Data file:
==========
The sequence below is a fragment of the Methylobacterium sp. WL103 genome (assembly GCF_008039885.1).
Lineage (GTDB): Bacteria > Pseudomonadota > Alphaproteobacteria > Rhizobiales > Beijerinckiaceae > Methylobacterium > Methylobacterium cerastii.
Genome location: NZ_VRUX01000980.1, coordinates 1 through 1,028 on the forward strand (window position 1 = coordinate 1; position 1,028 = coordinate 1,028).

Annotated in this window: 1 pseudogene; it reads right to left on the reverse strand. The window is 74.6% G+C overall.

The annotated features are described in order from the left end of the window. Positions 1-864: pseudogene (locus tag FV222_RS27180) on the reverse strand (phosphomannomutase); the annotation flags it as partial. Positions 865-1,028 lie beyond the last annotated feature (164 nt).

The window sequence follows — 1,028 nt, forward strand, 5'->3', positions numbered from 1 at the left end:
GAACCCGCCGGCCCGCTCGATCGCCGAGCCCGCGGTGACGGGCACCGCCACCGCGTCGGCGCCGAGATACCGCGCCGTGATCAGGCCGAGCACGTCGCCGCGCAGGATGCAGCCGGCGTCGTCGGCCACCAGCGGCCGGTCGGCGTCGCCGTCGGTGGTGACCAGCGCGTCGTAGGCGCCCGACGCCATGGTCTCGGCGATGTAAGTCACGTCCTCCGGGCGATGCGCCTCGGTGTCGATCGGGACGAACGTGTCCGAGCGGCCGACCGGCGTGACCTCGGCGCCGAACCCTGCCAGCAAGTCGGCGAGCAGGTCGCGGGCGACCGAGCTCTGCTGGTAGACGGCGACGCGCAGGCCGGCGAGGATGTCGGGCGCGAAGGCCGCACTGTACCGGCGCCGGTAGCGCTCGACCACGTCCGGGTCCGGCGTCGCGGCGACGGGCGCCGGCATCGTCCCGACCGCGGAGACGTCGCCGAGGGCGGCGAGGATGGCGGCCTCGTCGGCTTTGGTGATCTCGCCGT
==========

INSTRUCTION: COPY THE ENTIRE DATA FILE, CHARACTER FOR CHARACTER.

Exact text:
The sequence below is a fragment of the Methylobacterium sp. WL103 genome (assembly GCF_008039885.1).
Lineage (GTDB): Bacteria > Pseudomonadota > Alphaproteobacteria > Rhizobiales > Beijerinckiaceae > Methylobacterium > Methylobacterium cerastii.
Genome location: NZ_VRUX01000980.1, coordinates 1 through 1,028 on the forward strand (window position 1 = coordinate 1; position 1,028 = coordinate 1,028).

Annotated in this window: 1 pseudogene; it reads right to left on the reverse strand. The window is 74.6% G+C overall.

The annotated features are described in order from the left end of the window. Positions 1-864: pseudogene (locus tag FV222_RS27180) on the reverse strand (phosphomannomutase); the annotation flags it as partial. Positions 865-1,028 lie beyond the last annotated feature (164 nt).

The window sequence follows — 1,028 nt, forward strand, 5'->3', positions numbered from 1 at the left end:
GAACCCGCCGGCCCGCTCGATCGCCGAGCCCGCGGTGACGGGCACCGCCACCGCGTCGGCGCCGAGATACCGCGCCGTGATCAGGCCGAGCACGTCGCCGCGCAGGATGCAGCCGGCGTCGTCGGCCACCAGCGGCCGGTCGGCGTCGCCGTCGGTGGTGACCAGCGCGTCGTAGGCGCCCGACGCCATGGTCTCGGCGATGTAAGTCACGTCCTCCGGGCGATGCGCCTCGGTGTCGATCGGGACGAACGTGTCCGAGCGGCCGACCGGCGTGACCTCGGCGCCGAACCCTGCCAGCAAGTCGGCGAGCAGGTCGCGGGCGACCGAGCTCTGCTGGTAGACGGCGACGCGCAGGCCGGCGAGGATGTCGGGCGCGAAGGCCGCACTGTACCGGCGCCGGTAGCGCTCGACCACGTCCGGGTCCGGCGTCGCGGCGACGGGCGCCGGCATCGTCCCGACCGCGGAGACGTCGCCGAGGGCGGCGAGGATGGCGGCCTCGTCGGCTTTGGTGATCTCGCCGT